The English explorer and author Sir Richard Francis Burton (1821–90) began his long and adventurous career in India, where he arrived in 1842 to join the 18th regiment of Bombay infantry as a young commissioned officer. In 1844 Burton’s regiment was posted to Sind, the province located in present-day southeastern Pakistan, at that time only recently annexed by the British. Burton lived in Sind for a number of years and published three early books based on his experiences and observations: Scinde, or, The Unhappy Valley (two volumes, 1851), Sindh, and the Races that Inhabit the Valley of the Indus (1851), and Falconry in the Valley of the Indus (1852). The “unhappy valley” of the title of his first book refers to the valley of the Indus, which, along with the Indus River delta, largely defines the geography of Sind. More than two decades later, in 1875‒76, Burton and his wife Isabel made a return visit to the province. Sind Revisited, published in London in 1877, is a result of this later journey. The book contains Burton’s observations on the cities of Karachi and Hyderabad; the state of the Anglo-Indian army; relations among Muslims and Hindus and, in particular, the relentless pressure on the Hindus to convert to Islam; Sindi men and women; the Indus Valley Railway; and many other topics. Throughout, Burton uses the literary device of a fictitious traveling companion, “Mr. John Bull,” to whom he addresses comments and asides. He also includes translations of poems and summaries of colorful local tales and legends, for example, that of “the seven headless prophets.” In concluding remarks, Burton judges British rule to have had a positive influence, by bringing improvements in health and access to education for the Sindi people. The book is indexed but has no maps or illustrations.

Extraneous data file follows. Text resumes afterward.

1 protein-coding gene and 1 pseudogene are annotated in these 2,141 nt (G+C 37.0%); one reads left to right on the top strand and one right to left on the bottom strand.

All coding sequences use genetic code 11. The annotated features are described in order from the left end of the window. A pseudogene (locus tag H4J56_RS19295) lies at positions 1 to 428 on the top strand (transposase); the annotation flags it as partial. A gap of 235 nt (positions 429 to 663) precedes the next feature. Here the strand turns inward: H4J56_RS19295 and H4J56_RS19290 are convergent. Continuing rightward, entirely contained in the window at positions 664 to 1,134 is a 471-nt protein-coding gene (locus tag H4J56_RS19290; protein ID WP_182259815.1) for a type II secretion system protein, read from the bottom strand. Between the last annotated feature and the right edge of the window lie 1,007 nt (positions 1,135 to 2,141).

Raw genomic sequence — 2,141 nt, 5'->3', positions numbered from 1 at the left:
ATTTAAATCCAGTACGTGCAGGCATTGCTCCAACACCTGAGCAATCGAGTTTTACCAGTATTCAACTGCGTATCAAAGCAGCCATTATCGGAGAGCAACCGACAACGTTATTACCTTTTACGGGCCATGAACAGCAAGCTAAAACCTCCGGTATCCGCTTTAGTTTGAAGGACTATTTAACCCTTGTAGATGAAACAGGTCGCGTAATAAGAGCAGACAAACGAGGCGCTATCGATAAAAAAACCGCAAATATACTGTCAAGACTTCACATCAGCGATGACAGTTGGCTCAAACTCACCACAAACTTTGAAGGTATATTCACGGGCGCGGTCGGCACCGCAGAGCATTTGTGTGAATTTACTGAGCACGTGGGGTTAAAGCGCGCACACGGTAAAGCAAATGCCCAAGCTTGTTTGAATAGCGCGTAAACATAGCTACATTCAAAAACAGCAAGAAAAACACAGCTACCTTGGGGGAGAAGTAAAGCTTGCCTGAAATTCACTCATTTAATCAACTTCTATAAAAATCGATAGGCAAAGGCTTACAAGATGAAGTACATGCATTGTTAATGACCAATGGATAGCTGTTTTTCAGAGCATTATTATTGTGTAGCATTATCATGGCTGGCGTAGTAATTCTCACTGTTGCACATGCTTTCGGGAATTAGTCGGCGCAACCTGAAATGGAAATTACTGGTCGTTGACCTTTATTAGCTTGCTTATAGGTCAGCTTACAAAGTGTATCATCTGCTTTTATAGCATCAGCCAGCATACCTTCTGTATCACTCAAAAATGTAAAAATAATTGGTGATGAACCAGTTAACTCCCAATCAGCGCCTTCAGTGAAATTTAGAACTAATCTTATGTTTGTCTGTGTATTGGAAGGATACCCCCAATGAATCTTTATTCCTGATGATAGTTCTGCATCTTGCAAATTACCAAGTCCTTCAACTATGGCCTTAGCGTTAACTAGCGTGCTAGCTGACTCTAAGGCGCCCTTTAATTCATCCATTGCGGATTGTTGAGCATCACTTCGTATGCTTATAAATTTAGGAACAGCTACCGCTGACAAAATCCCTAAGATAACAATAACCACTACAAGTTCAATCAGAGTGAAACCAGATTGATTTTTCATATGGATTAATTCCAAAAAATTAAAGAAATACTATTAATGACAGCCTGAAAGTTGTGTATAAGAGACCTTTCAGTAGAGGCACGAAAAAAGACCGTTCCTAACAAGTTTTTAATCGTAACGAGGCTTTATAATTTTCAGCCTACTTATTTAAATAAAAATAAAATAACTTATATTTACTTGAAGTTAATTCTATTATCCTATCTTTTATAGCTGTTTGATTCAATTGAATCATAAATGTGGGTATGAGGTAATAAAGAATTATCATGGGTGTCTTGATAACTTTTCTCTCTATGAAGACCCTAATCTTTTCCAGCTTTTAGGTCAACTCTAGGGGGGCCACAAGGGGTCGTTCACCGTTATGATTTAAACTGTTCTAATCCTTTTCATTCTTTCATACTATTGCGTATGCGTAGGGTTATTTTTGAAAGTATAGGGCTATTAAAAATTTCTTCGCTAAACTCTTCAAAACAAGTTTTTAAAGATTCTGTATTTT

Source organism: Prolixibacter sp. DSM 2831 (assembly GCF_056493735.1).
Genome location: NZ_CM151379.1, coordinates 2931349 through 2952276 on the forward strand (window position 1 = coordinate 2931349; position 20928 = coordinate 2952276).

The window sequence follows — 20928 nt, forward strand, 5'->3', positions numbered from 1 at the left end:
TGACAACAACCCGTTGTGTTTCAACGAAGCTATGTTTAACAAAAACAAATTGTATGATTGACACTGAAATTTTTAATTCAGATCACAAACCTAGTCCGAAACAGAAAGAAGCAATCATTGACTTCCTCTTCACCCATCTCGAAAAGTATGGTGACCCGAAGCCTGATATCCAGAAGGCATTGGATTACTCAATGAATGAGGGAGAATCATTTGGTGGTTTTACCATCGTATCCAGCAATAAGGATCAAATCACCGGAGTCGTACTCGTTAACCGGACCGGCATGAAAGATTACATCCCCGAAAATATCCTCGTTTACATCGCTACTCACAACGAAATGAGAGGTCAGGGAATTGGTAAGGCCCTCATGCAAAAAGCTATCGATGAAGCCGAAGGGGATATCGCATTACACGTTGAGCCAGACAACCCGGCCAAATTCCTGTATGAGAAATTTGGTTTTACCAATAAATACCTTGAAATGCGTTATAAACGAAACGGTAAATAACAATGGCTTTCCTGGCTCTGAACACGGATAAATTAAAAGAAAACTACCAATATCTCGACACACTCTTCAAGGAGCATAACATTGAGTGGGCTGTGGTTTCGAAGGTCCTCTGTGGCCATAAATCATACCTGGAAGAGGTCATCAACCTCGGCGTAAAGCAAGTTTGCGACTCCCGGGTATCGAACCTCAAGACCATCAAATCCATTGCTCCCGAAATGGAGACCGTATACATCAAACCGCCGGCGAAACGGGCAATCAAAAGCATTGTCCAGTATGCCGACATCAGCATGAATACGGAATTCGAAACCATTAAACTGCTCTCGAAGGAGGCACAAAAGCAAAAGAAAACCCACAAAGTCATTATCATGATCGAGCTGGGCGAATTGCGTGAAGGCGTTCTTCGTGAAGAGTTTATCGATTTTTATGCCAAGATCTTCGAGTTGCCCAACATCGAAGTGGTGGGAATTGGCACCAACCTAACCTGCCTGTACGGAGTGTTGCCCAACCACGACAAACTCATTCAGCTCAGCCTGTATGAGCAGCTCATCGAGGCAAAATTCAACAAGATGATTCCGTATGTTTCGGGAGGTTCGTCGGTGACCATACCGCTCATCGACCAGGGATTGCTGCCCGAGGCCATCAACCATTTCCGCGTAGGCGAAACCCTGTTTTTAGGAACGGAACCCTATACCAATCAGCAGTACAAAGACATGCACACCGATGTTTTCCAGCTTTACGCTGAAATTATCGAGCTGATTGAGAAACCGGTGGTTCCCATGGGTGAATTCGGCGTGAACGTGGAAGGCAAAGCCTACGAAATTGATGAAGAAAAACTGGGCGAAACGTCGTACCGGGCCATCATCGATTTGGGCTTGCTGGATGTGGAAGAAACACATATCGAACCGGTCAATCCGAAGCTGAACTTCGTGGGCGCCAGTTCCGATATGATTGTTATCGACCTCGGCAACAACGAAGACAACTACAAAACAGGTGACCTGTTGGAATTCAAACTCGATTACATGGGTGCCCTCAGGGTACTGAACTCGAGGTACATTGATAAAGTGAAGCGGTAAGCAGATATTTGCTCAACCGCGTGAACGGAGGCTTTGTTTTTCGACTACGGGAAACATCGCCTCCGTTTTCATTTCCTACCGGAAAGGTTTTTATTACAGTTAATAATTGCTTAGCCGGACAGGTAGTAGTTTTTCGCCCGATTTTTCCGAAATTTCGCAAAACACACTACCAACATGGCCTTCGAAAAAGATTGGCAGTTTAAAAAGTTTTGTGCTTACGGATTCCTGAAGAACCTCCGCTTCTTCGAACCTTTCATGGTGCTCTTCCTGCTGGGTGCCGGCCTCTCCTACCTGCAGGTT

R. Bentley and Son, London
Title in Original Language
Sind revisited: with notices of the Anglo-Indian army; railroads; part, present, and future, etc
Type of Item
2 volumes ; 21 centimeters
- Jason Thompson, “Burton, Sir Richard Francis (1821‒1890),” in Oxford Dictionary of National Biography (Oxford, U.K.: Oxford University Press, 2004).
Last updated: August 17, 2016